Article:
The Forest Online course turns McDaniel students into great storytellers
The Forest Online course at McDaniel College is not only about researching wildlife, forest protection, ecotourism and community in the Peruvian Amazon but also has the purpose to teach students to become great storytellers and turn what they have learned into high-impact stories. The three-part course is taught in the fall semester, during McDaniel’s January Term and in the spring semester.
Crumbs bouncing off a roof from the mouths of hungry little monkeys snacking on fruit trees above an open-air shower is one sound McDaniel College senior Jackie Fahrenholz will never forget from her experience in the Peruvian Amazon.
Something that seems so simple and minuscule left a mark in Fahrenholz’s memory.
She also remembers the unique view to the Amazon rainforest from there and the peace it brought.
“I loved being out in the forest and having time to reflect in this discipline that I so ever enjoy,” said Fahrenholz, an Environmental Studies major with a concentration in Biology, Earth Systems Science and Policy and Management.
It was more than a one-time travel experience for McDaniel College students. It was part of The Forest Online, which is offered as a three-part course in the fall semester, during McDaniel’s January Term and in the spring semester, according to Jason Scullion, associate professor and department chair of Environmental Studies at McDaniel College.
“My hope is that this travel experience sticks with the students throughout their lives that they can look back on their visit to Peru as a transformational time that helped them grow,” Scullion said. “Perhaps a moment they came to better know themselves and what they want to do with their lives. I also hope that the students better understand who they are as citizens, including the great wealth and opportunities that we have in our country compared to most people living in remote and developing parts of the world.”
While the goal of the course is to research wildlife, forest protection, ecotourism and community in the Amazon rainforest, the purpose is also for students to turn what they have learned into high-impact stories, Scullion said.
“The best way we knew how to help our student develop into great storytellers was to bring them to the Las Piedras River on an expedition, so they could bear witness to and document what was taking place,” Scullion said. “Our hope, which has now been realized, was that through their experiences on the Amazon frontier, the students would learn how to tell great stories and change the world in the process.”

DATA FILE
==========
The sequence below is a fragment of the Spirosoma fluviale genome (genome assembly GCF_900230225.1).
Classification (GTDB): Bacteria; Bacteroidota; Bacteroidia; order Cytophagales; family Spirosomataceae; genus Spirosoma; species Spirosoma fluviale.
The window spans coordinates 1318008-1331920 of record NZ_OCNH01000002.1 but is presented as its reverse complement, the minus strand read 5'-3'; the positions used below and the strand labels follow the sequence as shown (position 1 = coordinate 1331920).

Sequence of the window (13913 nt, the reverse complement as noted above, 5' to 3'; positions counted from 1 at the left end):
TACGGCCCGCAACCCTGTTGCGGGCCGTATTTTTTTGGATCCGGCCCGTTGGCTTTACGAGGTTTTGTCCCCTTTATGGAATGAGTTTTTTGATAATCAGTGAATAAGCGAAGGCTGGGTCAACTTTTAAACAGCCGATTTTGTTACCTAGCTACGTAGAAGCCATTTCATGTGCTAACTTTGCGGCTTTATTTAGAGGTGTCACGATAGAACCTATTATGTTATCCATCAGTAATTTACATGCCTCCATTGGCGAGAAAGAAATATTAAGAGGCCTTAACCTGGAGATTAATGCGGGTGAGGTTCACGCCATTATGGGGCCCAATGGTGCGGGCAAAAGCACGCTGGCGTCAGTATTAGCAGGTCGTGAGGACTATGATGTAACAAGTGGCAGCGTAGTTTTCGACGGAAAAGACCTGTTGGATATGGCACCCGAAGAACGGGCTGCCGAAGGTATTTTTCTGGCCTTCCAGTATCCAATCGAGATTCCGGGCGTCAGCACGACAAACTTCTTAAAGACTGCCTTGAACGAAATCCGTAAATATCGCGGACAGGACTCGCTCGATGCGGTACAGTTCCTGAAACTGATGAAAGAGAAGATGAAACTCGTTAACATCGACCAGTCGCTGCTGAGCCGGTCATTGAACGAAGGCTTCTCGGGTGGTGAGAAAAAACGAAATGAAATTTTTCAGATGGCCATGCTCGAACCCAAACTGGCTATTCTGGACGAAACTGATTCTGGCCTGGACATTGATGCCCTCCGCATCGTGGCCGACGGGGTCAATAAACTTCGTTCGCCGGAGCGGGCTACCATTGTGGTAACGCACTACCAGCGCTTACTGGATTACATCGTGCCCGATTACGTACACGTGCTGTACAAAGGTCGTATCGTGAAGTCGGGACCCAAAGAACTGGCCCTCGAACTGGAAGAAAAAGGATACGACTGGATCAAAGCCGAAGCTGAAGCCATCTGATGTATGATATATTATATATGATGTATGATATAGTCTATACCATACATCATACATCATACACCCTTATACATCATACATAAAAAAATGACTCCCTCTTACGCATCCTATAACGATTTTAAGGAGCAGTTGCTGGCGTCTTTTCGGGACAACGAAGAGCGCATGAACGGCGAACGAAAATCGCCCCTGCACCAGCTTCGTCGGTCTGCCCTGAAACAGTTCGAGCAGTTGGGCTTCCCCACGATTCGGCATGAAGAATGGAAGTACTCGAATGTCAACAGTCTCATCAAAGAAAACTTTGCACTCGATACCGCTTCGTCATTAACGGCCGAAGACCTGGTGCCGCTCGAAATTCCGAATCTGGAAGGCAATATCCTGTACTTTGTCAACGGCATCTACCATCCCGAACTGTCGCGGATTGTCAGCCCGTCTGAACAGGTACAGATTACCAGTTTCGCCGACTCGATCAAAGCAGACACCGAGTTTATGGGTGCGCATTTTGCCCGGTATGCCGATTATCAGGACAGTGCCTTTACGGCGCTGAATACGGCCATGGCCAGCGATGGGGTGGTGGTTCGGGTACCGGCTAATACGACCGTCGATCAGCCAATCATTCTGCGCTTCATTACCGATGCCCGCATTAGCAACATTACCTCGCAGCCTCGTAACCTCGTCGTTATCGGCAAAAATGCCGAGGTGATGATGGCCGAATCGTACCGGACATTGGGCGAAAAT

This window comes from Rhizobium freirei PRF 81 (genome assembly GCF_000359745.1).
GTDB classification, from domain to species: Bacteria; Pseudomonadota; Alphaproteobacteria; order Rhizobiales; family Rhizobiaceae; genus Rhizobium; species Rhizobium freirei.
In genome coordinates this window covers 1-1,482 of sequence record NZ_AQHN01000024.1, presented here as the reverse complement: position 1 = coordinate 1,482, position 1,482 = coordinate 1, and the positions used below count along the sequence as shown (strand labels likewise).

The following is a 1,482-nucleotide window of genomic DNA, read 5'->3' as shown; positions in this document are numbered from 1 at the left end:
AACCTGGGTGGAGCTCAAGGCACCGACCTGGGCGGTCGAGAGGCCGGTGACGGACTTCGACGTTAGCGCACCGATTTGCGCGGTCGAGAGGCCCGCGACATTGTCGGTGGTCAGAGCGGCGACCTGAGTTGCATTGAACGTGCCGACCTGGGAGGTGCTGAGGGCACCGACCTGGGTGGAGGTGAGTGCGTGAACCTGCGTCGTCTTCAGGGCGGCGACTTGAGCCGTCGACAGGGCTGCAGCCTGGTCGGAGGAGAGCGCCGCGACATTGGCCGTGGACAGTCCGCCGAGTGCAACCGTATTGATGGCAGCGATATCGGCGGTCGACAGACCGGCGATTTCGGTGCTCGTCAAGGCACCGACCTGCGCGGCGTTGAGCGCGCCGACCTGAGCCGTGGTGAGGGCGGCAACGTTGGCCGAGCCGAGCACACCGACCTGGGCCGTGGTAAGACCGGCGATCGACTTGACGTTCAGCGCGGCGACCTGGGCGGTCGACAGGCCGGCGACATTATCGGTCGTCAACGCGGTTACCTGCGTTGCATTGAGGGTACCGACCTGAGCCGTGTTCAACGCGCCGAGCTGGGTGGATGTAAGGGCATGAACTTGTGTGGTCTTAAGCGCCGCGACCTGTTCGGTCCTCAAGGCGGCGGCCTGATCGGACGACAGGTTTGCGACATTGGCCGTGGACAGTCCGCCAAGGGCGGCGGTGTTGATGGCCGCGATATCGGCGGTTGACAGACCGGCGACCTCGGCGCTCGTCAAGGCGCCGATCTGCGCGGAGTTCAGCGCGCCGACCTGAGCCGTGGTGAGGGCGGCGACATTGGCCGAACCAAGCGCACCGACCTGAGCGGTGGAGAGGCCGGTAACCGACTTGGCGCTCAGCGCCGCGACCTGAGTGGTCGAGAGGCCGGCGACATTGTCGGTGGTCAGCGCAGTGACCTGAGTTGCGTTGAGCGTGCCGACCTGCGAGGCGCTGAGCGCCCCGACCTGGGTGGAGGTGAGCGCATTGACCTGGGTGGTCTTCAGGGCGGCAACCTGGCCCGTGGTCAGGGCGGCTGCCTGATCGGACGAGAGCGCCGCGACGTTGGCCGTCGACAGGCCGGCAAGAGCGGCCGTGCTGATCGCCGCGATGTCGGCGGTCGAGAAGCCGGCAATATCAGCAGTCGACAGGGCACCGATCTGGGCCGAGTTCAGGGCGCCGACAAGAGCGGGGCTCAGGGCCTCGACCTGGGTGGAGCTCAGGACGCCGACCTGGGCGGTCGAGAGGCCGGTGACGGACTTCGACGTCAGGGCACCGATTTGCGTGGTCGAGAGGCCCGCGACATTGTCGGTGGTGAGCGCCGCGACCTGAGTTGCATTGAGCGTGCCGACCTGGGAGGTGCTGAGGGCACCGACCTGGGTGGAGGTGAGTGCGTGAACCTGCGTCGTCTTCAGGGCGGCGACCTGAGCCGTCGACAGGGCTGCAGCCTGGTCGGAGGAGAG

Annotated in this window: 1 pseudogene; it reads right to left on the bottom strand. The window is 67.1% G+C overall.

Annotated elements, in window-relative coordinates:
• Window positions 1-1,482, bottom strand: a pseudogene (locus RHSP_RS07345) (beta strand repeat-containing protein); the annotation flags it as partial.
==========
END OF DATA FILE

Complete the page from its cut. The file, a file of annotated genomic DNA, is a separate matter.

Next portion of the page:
The 16 McDaniel students split into four research teams based on the places they visit and the people they meet while in Peru, according to Scullion.
“Once they are on a team, the students decide among themselves what stories they want to tell when they return to McDaniel. Often the teams begin with an idea for their story, but over time this idea evolves, or they start over after they discover a different story they would prefer to tell. Very often the story they end up telling is their own story,” added Scullion.
For McDaniel College sophomore Molly Sherman, she enjoyed visiting the community of Boca Pariamanu and seeing the jungle as a home. Sherman said the best part for her was being a part of “nature and the human experience in all its abundance.”
The trip also gave her strength and resilience in the rainforest.
“I learned that I could find beauty in myself and solidarity in others after long, sticky days spent being pestered by bugs and longing for the comforts of home,” said Sherman, who is a double major in Economics and Environmental Studies with a specialization in Biology.
In the fall semester, The Forest Online course shows students the background on culture and prepares them for traveling abroad prior to going to the Peruvian Amazon during McDaniel’s January Term, a three-week session that allows students and faculty to explore new areas and expand their intellectual horizons with specially-designed courses. Following the trip, students continue the course in the spring to share their experiences in presentations using their new storytelling techniques.
Scullion said the course has included three expeditions to the Peruvian Amazon over the last six years. But his connection to the Amazon rainforest runs deeper than his time at McDaniel College. In 2011, he conducted Ph.D. research in Peruvian Amazon with a focus on how to best conserve the rainforest during a massive gold mining boom.
“Through this experience, I met a number of amazing people fighting to save the Peruvian Amazon, which is one of the most species-rich places on the planet,” Scullion continued. “We decided to work together, raising the money to buy the rights to a highly threatened tract of rainforest on Peru’s Las Piedras River and to set up a research and education center.”
The Forest Online course was developed in 2015 with Josh Ambrose, who is the associate dean of campus and community engagement at McDaniel College, according to Scullion.
McDaniel’s trip to Peru motivates students to become more involved in making a difference when they return, whether it’s student clubs, service projects or beyond the McDaniel campus, Scullion said.
The experience also brings to light the beauty and importance of the natural world to students, added Scullion.
The best part for Emma Findeisen, a McDaniel College senior double major in History and Environmental Studies with a specialization in Policy and Management, was viewing the Amazon rainforest during a sunset from the top of an overlook.
“I have never seen something so beautiful yet mysterious at the time,” Findeisen added. “It’s this huge mass that is so hard to wrap your brain around. It’s huge and beautiful and worth conserving and by watching the sun set over the forest really instilled the love I have for the wild places left on Earth.”